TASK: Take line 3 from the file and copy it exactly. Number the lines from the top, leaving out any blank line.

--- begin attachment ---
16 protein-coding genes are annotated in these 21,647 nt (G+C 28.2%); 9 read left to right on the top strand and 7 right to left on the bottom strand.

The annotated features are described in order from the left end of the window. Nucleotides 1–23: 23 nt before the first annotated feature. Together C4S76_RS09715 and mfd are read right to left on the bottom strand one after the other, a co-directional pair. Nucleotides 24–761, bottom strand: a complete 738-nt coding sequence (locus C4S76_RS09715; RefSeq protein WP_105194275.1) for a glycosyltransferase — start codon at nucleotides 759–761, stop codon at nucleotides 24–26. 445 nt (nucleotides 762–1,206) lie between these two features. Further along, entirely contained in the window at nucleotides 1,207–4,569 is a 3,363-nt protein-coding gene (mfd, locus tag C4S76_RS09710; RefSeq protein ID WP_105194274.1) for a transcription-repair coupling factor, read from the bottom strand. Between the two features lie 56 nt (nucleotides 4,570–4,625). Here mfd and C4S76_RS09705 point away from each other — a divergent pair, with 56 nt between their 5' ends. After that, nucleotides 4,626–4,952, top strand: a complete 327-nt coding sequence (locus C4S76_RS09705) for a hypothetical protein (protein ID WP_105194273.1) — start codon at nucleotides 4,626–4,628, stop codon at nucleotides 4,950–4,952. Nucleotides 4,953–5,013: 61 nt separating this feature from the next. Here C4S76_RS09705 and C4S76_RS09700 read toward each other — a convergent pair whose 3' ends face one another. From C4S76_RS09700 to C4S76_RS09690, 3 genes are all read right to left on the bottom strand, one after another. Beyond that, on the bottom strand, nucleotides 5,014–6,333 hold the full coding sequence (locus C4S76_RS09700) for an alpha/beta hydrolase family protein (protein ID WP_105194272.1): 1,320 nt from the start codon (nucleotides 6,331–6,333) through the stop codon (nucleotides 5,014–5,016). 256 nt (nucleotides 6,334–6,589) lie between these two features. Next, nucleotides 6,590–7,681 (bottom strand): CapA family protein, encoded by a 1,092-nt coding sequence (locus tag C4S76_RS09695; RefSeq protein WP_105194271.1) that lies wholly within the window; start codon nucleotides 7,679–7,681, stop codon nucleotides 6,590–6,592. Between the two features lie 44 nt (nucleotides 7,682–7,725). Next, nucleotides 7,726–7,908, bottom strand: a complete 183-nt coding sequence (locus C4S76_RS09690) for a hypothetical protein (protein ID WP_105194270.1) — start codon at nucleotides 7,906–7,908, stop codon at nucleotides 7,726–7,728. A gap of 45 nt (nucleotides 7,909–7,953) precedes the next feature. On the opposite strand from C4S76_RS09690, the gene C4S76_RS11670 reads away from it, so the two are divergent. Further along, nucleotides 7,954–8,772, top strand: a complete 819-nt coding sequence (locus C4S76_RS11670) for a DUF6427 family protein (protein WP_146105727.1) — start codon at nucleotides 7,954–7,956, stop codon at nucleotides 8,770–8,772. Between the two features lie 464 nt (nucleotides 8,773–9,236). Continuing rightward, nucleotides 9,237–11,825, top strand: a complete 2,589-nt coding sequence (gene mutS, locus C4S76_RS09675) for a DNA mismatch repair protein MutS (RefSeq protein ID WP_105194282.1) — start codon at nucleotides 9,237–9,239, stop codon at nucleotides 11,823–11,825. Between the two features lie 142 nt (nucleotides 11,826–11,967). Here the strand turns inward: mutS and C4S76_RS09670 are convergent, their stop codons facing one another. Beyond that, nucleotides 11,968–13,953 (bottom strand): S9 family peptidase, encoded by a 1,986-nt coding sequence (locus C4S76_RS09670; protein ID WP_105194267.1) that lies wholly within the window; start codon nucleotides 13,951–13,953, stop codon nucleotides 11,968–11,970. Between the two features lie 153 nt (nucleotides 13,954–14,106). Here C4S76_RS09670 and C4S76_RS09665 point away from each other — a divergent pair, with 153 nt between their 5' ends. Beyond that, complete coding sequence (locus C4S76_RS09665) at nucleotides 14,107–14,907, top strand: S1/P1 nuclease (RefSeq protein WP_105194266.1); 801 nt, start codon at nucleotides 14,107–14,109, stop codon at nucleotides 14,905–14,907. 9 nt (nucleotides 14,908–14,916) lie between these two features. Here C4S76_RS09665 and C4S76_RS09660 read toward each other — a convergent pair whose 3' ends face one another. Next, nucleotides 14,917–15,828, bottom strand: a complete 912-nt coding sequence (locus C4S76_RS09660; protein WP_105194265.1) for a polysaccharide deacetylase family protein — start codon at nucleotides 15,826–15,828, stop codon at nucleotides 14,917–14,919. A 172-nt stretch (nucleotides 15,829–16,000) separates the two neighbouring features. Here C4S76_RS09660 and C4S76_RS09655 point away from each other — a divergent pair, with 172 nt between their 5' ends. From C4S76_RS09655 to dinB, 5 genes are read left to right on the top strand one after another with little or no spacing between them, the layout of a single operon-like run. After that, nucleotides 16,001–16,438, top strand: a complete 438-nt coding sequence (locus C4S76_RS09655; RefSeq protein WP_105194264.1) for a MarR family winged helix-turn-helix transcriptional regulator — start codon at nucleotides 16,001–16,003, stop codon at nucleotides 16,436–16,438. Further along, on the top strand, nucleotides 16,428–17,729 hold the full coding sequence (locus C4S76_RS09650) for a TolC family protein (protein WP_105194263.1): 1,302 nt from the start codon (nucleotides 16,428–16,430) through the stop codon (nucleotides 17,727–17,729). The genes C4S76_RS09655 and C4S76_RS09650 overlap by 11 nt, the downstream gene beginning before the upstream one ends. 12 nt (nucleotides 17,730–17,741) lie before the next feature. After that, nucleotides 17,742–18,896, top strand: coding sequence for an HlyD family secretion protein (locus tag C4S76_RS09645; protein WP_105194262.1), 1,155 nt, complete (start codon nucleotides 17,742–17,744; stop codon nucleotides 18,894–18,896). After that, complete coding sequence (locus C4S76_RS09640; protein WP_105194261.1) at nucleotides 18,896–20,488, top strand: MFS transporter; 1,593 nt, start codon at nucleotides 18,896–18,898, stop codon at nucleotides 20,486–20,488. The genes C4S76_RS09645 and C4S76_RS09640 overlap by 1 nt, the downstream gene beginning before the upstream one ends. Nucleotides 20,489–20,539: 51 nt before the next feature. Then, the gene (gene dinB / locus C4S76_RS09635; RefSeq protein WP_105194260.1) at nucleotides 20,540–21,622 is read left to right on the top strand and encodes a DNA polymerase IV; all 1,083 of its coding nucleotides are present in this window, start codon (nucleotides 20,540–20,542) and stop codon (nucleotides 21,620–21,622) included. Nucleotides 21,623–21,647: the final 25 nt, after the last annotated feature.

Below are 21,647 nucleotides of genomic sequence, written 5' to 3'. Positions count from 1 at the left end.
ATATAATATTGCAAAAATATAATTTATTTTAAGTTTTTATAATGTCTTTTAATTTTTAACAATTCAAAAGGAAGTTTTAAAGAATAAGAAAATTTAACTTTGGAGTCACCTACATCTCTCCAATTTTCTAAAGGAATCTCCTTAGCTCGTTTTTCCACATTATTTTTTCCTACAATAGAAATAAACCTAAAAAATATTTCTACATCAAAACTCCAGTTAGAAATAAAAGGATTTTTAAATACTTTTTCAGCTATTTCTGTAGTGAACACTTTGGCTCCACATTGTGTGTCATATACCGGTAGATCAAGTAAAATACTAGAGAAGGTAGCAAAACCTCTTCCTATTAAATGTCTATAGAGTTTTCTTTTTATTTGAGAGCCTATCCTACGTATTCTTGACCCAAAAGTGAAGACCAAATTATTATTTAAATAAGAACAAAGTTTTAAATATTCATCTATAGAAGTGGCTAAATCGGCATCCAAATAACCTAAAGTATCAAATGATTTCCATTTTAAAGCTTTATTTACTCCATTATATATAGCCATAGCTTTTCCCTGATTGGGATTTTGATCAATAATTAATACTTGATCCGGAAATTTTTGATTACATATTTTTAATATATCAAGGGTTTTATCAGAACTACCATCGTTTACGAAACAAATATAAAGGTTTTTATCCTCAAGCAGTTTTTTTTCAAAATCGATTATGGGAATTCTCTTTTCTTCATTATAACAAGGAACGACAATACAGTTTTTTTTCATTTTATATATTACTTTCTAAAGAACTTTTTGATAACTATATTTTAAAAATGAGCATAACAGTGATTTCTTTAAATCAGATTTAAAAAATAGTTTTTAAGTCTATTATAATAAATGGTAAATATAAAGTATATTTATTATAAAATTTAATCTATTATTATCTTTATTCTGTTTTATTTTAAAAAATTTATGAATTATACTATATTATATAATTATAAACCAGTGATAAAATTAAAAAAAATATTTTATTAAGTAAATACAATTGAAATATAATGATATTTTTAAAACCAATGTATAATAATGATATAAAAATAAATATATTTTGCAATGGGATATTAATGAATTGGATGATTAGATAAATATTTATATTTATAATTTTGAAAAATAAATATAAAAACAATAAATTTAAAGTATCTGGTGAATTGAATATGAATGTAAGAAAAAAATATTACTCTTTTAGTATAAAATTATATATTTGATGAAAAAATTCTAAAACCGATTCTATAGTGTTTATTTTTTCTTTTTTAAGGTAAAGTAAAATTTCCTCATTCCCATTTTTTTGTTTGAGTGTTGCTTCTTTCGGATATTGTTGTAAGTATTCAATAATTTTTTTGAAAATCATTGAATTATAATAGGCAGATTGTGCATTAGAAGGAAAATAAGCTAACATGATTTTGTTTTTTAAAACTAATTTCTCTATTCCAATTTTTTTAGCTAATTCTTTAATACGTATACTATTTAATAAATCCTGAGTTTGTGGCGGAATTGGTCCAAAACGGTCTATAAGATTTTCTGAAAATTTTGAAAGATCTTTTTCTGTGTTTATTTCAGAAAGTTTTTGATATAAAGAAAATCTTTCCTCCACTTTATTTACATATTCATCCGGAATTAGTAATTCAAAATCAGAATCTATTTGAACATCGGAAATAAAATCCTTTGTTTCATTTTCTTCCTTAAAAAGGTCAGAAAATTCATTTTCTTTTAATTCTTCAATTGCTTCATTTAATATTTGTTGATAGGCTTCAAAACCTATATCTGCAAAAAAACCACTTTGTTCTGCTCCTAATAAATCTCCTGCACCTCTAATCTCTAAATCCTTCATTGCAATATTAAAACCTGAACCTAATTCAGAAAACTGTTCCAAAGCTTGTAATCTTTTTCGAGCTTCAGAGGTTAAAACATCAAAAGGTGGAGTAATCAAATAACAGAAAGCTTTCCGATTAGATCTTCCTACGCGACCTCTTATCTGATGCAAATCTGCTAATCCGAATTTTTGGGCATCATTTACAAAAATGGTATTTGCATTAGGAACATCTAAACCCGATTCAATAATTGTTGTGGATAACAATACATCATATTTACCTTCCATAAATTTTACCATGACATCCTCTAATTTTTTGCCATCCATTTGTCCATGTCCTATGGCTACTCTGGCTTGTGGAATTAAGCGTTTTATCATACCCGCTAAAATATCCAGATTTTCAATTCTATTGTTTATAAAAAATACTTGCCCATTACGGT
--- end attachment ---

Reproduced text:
Below are 21,647 nucleotides of genomic sequence, written 5' to 3'. Positions count from 1 at the left end.